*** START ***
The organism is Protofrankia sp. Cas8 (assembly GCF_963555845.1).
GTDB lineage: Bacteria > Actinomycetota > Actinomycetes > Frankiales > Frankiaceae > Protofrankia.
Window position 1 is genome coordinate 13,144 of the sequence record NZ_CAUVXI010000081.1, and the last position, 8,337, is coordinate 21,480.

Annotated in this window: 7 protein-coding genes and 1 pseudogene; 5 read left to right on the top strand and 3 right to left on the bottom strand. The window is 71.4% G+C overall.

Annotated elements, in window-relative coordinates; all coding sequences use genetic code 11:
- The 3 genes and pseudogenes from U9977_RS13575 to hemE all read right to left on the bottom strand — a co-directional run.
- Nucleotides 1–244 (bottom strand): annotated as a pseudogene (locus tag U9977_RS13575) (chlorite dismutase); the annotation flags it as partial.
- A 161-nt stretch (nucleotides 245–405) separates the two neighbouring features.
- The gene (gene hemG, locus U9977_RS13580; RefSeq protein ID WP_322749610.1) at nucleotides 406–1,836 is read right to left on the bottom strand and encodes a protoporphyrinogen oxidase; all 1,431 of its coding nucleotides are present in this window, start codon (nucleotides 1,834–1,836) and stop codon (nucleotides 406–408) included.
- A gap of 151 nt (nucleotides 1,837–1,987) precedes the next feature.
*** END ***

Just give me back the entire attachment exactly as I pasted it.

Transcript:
The organism is Protofrankia sp. Cas8 (assembly GCF_963555845.1).
GTDB lineage: Bacteria > Actinomycetota > Actinomycetes > Frankiales > Frankiaceae > Protofrankia.
Window position 1 is genome coordinate 13,144 of the sequence record NZ_CAUVXI010000081.1, and the last position, 8,337, is coordinate 21,480.

Annotated in this window: 7 protein-coding genes and 1 pseudogene; 5 read left to right on the top strand and 3 right to left on the bottom strand. The window is 71.4% G+C overall.

Annotated elements, in window-relative coordinates; all coding sequences use genetic code 11:
- The 3 genes and pseudogenes from U9977_RS13575 to hemE all read right to left on the bottom strand — a co-directional run.
- Nucleotides 1–244 (bottom strand): annotated as a pseudogene (locus tag U9977_RS13575) (chlorite dismutase); the annotation flags it as partial.
- A 161-nt stretch (nucleotides 245–405) separates the two neighbouring features.
- The gene (gene hemG, locus U9977_RS13580; RefSeq protein ID WP_322749610.1) at nucleotides 406–1,836 is read right to left on the bottom strand and encodes a protoporphyrinogen oxidase; all 1,431 of its coding nucleotides are present in this window, start codon (nucleotides 1,834–1,836) and stop codon (nucleotides 406–408) included.
- A gap of 151 nt (nucleotides 1,837–1,987) precedes the next feature.